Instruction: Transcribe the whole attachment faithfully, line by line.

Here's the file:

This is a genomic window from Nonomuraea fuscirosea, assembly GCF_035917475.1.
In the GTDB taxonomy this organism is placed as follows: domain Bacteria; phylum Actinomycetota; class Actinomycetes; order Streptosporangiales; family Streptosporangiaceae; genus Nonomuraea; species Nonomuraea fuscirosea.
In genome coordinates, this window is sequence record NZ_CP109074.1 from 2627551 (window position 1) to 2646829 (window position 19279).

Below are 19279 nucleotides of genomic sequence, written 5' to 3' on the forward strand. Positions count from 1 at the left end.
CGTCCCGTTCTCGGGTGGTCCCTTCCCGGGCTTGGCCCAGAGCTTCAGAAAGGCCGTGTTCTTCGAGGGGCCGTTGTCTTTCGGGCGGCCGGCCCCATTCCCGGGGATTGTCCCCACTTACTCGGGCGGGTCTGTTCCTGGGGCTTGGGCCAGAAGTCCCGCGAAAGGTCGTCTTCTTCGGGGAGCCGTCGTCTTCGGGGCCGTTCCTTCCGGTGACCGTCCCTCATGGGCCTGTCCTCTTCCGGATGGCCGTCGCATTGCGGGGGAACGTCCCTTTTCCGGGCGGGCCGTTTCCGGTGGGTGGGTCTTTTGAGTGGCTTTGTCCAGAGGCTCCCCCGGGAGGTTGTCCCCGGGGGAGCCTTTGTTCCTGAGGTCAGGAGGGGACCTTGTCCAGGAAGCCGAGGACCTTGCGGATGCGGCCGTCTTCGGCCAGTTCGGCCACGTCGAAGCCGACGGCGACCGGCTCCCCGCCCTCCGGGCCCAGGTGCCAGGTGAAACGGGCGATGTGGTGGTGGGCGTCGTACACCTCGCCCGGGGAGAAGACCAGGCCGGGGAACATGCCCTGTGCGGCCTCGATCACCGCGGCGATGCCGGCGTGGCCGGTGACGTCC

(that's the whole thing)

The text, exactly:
This is a genomic window from Nonomuraea fuscirosea, assembly GCF_035917475.1.
In the GTDB taxonomy this organism is placed as follows: domain Bacteria; phylum Actinomycetota; class Actinomycetes; order Streptosporangiales; family Streptosporangiaceae; genus Nonomuraea; species Nonomuraea fuscirosea.
In genome coordinates, this window is sequence record NZ_CP109074.1 from 2627551 (window position 1) to 2646829 (window position 19279).

Below are 19279 nucleotides of genomic sequence, written 5' to 3' on the forward strand. Positions count from 1 at the left end.
CGTCCCGTTCTCGGGTGGTCCCTTCCCGGGCTTGGCCCAGAGCTTCAGAAAGGCCGTGTTCTTCGAGGGGCCGTTGTCTTTCGGGCGGCCGGCCCCATTCCCGGGGATTGTCCCCACTTACTCGGGCGGGTCTGTTCCTGGGGCTTGGGCCAGAAGTCCCGCGAAAGGTCGTCTTCTTCGGGGAGCCGTCGTCTTCGGGGCCGTTCCTTCCGGTGACCGTCCCTCATGGGCCTGTCCTCTTCCGGATGGCCGTCGCATTGCGGGGGAACGTCCCTTTTCCGGGCGGGCCGTTTCCGGTGGGTGGGTCTTTTGAGTGGCTTTGTCCAGAGGCTCCCCCGGGAGGTTGTCCCCGGGGGAGCCTTTGTTCCTGAGGTCAGGAGGGGACCTTGTCCAGGAAGCCGAGGACCTTGCGGATGCGGCCGTCTTCGGCCAGTTCGGCCACGTCGAAGCCGACGGCGACCGGCTCCCCGCCCTCCGGGCCCAGGTGCCAGGTGAAACGGGCGATGTGGTGGTGGGCGTCGTACACCTCGCCCGGGGAGAAGACCAGGCCGGGGAACATGCCCTGTGCGGCCTCGATCACCGCGGCGATGCCGGCGTGGCCGGTGACGTCC